Part of Wesfarmers since Nov 2007. There are 300 Target and Target Country stores around Australia. No affiliation with Target Corporation (USA).
|Target Australia Pty Ltd||AUS||website|
| Wesfarmers Ltd
owns 100% of Target Australia Pty Ltd
|Target Australia Pty Ltd|
This company recognises and supports the ICTI CARE Process, the toy industry's ethical manufacturing program aimed at ensuring safe and humane workplace environments for toy factory workers worldwide.
[Source 2015][More on Workers Rights]
This company has signed the Cotton Pledge with the Responsible Sourcing Network, signifying a public commitment to not use Uzbekistani cotton. (Uzbekistan is the world's fifth largest exporter of cotton and has for decades been criticised for using the forced labour of its schoolchildren to harvest that cotton by hand under appalling conditions. This practice is organised and controlled by the central government).
[Source 2016][More on Human Rights]
This company has signed the 'Accord on Fire and Building Safety in Bangladesh', a program endorsed by Bangladeshi and international unions and labor rights organizations. The ground-breaking program includes independent safety inspections with public reports, mandatory factory building renovations, the obligation by brands and retailers to underwrite the cost of repairs, and a vital role for workers and their unions all in a legally-binding, enforceable agreement.
[Source 2014][More on Workers Rights]
B- grade in the Baptist World Aid Australia's 'Ethical Fashion Report 2017', which grades companies, from A to F, on the strength of their systems to mitigate against the risks of forced labour, child labour, and exploitation in their supply chains. Assessment criteria fall into four main categories: policies, knowing suppliers, auditing and supplier relationships, and worker empowerment.
[Source 2017][More on Workers Rights]
This 2013 investigative report by Four Corners reveals that this company ordered clothes from factories in Bangladesh that did not meet international standards. Workers in Dhaka described unacceptable conditions that see them work long hours for little pay, sometimes under the threat of abuse if deadlines are not met.
[Source 2013][More on Workers Rights]
This company has been criticised for offensive advertising. In 2009 the Advertising Standards Bureau upheld complaints about an ad by this company on the grounds that it breached advertising codes. The ad was subsequently discontinued or modified.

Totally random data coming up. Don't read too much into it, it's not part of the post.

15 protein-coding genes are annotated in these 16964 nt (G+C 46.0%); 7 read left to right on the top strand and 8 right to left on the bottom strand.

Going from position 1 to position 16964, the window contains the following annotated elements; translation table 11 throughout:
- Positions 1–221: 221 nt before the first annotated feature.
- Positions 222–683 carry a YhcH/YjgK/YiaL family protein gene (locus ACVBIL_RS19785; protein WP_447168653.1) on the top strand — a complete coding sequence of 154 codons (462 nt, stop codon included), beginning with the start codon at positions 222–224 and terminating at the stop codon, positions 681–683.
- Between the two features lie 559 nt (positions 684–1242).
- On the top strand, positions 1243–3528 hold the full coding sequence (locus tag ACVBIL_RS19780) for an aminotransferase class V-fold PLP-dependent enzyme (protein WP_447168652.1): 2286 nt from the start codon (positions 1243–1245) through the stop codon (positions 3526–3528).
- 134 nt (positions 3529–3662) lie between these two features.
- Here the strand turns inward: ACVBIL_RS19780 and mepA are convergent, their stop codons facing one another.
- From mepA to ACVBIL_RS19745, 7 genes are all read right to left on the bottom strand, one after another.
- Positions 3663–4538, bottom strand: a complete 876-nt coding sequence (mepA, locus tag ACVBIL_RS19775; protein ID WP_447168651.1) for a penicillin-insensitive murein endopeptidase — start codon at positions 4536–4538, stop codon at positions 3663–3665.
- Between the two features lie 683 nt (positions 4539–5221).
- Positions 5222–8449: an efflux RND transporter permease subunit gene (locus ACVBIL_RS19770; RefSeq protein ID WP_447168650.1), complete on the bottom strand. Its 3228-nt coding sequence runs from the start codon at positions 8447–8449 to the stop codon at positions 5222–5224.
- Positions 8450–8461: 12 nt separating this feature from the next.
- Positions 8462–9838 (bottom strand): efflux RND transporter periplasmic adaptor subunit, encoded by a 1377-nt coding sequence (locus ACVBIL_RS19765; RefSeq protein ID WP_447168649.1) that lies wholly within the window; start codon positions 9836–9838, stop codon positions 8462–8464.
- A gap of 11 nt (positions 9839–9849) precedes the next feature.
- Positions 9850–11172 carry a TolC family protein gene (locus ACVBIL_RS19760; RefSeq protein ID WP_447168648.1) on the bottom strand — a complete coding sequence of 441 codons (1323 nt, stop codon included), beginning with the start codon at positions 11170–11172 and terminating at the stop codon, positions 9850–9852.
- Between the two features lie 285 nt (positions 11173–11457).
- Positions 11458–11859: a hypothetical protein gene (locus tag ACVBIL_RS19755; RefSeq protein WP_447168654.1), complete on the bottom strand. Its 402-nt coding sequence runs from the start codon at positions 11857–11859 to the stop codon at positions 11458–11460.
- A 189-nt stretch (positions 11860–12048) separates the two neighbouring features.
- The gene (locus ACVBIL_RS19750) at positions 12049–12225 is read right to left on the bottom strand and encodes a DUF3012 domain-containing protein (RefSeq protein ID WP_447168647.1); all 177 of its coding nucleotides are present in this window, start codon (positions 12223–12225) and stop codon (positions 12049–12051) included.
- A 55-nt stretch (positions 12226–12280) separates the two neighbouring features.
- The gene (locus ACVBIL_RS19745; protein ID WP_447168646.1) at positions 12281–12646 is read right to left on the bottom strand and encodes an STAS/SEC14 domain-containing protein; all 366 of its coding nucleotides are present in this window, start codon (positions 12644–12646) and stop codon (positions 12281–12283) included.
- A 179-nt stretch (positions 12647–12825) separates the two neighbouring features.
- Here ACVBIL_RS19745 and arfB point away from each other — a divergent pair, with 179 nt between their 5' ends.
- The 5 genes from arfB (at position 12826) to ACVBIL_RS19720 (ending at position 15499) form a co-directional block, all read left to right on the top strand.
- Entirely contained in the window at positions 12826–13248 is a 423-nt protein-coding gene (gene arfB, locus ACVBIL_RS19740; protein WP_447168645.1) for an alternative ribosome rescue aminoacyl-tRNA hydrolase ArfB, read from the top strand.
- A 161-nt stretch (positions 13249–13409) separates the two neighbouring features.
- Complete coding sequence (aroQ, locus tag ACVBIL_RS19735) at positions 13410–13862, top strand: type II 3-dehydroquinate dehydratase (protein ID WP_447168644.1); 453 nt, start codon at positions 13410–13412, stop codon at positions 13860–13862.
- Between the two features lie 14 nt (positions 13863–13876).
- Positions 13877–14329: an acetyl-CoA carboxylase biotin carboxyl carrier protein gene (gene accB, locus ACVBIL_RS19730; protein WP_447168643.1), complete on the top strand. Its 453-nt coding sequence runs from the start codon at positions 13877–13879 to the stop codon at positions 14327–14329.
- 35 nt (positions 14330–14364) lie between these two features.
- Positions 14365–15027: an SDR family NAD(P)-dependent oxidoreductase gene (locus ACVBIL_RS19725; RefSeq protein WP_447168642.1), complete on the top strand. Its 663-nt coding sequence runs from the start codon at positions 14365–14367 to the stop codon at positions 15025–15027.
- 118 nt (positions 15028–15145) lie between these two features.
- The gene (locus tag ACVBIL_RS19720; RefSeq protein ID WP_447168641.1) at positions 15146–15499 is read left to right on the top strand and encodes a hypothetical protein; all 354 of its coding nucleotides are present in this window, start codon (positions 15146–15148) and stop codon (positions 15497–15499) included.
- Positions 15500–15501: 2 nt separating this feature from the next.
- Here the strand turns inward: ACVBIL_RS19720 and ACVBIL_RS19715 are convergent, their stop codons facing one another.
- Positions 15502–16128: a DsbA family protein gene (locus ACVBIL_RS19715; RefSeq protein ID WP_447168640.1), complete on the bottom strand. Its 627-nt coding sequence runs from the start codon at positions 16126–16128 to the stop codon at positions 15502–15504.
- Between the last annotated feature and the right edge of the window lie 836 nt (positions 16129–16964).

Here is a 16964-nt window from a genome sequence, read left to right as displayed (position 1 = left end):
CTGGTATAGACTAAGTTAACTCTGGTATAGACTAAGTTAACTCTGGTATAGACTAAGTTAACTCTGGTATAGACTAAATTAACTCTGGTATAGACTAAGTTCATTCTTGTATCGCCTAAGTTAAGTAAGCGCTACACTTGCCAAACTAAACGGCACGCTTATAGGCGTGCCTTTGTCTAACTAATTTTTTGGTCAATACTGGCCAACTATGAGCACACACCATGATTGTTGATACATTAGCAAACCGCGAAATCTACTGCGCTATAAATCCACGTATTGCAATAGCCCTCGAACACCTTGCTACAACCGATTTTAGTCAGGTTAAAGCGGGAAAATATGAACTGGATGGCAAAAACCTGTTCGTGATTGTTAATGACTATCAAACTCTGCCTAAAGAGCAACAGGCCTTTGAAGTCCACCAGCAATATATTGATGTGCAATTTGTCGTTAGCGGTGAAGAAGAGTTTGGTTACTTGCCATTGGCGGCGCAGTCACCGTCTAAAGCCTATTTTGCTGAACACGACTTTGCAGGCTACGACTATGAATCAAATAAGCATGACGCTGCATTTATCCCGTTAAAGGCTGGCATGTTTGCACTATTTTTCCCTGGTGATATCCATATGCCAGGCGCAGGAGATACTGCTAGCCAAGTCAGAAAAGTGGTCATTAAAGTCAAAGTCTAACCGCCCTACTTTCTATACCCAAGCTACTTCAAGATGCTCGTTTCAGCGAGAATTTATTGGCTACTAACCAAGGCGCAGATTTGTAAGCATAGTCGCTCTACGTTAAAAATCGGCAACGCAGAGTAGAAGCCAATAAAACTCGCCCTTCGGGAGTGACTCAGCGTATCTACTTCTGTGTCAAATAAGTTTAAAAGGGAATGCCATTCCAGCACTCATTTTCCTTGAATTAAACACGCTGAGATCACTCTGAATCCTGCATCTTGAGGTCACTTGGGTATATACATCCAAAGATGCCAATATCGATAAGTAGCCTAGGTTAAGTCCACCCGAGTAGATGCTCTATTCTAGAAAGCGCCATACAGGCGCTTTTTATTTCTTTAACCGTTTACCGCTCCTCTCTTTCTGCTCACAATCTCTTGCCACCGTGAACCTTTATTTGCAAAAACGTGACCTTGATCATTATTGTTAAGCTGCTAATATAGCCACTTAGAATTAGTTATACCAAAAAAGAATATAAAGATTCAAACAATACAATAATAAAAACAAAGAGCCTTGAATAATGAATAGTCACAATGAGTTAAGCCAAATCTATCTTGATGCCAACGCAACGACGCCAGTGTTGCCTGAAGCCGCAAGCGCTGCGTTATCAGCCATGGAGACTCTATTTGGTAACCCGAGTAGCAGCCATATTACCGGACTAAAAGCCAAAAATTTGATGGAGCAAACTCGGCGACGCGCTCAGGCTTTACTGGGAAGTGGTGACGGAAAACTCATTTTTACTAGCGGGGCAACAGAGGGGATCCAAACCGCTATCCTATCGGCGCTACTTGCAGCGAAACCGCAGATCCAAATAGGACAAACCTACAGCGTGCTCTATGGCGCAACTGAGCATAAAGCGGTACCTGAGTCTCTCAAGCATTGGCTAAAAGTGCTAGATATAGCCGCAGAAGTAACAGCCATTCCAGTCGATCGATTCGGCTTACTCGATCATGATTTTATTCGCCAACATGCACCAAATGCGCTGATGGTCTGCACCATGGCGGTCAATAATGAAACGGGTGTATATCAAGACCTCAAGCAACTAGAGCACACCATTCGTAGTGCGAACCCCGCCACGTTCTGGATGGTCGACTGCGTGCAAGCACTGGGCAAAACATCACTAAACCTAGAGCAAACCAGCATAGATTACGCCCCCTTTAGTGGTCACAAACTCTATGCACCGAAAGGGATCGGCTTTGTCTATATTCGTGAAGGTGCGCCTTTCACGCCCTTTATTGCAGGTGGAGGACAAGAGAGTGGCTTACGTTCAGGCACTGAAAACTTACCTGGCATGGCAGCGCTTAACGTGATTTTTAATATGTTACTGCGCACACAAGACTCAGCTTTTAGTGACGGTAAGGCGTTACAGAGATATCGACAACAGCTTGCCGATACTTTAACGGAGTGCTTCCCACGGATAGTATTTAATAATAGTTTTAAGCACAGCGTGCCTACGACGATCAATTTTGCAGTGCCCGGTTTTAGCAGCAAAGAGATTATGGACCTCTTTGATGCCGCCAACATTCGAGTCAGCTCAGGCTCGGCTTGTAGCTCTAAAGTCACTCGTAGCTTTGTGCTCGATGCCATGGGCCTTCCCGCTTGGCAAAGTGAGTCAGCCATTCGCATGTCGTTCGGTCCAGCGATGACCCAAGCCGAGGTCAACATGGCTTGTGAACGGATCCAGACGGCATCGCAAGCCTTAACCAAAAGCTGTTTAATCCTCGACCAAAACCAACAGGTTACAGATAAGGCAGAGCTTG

[Source 2009][More on Irresponsible Marketing]
In 2008 Target paid $95,000 to UK Fashion label Ted Baker in an out-of-court settlement over copyright infringements claims.
[Source 2008][More on Governance]
This company has formally undertaken not to use or sell real fur, however they reportedly still sell products made with angora wool. A 2014 investigation by PETA has exposed the brutal treatment of angora rabbits on Chinese fur farms.
[Source 2014][More on Animal Rights]
In August 2014 Target joined Kmart and Woolworths in being open and accountable about exactly where its clothes are made, by disclosing the locations of its supplier factories in Bangladesh. This is a crucial step on a journey towards better conditions for workers, Oxfam Australia said.
[Source 2014][More on Governance]
This company is a participant in the Action, Collaboration, Transformation (ACT) initiative, an initiative between international brands and retailers, manufacturers, and trade unions to address the issue of living wages in the textile and garment supply chain.
[Source 2016][More on Multi-Stakeholder Initiatives]
Signatory to the Australian Packaging Covenant, a voluntary agreement to encourage waste minimisation.
[Source 2017][More on Packaging]
Oxfam Australia's 2016 Naughty or Nice list ranks the biggest and most popular clothing brands on what they are actually doing to protect and support the women making our clothes, especially on whether brands are bold enough to bring the list of factories that make their clothes out of hiding. This company has been dubbed 'Nice', as they have published a full list of their supplier factories.